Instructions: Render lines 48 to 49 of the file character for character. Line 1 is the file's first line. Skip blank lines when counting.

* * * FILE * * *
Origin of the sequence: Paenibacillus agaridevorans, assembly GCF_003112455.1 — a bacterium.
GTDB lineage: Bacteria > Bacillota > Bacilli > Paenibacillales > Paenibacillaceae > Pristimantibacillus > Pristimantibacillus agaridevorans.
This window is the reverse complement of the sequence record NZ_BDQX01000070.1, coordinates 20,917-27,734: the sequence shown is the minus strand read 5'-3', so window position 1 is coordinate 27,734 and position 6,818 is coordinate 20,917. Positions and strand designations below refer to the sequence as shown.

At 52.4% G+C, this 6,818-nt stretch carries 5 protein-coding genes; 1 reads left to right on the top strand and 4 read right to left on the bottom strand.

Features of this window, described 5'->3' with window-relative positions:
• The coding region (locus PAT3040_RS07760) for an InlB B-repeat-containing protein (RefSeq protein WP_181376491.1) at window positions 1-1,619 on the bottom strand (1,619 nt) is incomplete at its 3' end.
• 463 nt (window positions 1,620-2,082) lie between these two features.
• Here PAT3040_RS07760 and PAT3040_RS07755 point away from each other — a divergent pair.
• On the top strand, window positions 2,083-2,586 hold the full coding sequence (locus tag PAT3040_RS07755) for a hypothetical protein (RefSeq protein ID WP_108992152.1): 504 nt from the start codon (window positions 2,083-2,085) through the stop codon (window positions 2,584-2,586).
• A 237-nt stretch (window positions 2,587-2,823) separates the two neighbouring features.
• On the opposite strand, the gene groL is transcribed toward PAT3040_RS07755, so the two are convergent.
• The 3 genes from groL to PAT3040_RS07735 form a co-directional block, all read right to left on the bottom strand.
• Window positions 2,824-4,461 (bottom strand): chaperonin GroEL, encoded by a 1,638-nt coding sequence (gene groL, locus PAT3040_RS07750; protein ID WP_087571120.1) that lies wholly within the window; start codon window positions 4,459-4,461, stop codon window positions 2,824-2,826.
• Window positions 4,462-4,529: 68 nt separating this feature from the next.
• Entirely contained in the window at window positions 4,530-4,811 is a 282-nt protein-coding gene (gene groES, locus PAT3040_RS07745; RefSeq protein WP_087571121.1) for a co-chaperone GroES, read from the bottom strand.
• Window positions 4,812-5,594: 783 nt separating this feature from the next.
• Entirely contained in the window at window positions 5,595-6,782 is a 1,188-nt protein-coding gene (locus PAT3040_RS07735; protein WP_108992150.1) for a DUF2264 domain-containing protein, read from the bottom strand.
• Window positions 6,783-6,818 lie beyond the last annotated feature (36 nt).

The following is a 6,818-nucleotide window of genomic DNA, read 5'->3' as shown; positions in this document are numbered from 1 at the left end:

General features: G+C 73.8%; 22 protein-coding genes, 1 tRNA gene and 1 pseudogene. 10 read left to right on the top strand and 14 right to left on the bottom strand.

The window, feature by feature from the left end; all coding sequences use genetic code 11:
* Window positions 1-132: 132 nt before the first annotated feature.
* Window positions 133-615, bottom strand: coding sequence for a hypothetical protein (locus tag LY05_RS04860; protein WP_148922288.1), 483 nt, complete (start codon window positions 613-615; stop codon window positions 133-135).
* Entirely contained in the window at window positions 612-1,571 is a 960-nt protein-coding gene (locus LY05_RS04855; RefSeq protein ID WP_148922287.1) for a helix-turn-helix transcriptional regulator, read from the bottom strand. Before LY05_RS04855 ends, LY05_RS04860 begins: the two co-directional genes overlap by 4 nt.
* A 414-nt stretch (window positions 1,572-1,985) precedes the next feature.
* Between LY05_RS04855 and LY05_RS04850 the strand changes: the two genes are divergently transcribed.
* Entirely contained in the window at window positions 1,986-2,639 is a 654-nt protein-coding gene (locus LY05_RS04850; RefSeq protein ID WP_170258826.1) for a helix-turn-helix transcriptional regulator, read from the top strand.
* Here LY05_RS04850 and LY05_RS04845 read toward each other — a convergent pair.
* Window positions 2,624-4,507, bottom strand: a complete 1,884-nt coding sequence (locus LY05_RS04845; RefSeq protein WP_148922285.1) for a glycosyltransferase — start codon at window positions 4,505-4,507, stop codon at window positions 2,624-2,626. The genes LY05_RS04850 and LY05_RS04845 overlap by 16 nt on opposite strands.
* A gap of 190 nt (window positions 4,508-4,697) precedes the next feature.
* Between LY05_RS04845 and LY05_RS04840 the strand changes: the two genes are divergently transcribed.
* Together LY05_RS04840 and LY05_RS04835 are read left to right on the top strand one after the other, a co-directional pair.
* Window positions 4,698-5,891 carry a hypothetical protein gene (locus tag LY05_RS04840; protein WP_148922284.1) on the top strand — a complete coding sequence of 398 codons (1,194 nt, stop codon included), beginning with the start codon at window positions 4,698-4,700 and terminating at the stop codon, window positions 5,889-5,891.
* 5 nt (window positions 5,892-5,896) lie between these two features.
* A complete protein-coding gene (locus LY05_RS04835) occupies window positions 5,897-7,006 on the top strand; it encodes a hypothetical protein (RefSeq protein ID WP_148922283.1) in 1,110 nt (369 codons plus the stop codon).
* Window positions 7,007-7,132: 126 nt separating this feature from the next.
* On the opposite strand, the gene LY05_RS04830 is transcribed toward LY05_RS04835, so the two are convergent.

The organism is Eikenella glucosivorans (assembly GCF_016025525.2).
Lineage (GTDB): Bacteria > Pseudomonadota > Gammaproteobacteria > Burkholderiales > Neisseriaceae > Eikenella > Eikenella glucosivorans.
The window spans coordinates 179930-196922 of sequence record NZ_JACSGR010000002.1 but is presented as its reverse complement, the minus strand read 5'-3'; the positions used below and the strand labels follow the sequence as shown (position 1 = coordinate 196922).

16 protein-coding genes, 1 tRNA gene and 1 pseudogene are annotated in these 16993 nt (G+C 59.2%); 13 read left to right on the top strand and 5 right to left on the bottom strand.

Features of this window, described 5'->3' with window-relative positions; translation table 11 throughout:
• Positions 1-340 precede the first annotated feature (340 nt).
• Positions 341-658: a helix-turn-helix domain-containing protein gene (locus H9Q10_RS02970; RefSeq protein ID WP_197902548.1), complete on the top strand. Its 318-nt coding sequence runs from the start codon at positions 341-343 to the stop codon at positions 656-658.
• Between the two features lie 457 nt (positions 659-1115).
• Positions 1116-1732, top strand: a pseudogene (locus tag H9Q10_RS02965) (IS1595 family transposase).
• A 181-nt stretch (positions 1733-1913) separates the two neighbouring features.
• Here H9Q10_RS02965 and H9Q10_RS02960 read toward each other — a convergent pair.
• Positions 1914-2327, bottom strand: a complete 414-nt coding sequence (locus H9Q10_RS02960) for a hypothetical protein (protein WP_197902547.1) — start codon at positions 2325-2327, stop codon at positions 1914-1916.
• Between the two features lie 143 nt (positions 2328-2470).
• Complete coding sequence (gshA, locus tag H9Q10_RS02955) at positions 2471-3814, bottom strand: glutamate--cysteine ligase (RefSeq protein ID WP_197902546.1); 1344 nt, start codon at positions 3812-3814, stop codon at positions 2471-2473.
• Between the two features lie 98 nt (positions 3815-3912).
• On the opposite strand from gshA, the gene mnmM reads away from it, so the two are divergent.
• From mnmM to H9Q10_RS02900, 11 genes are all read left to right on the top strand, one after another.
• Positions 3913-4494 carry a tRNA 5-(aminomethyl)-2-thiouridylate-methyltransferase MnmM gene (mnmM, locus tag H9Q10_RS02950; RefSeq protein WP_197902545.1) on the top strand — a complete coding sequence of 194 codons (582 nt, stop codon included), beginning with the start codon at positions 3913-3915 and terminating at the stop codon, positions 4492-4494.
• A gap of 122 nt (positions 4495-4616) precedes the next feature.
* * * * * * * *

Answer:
• Here H9Q10_RS02965 and H9Q10_RS02960 read toward each other — a convergent pair.
• Positions 1914-2327, bottom strand: a complete 414-nt coding sequence (locus H9Q10_RS02960) for a hypothetical protein (protein WP_197902547.1) — start codon at positions 2325-2327, stop codon at positions 1914-1916.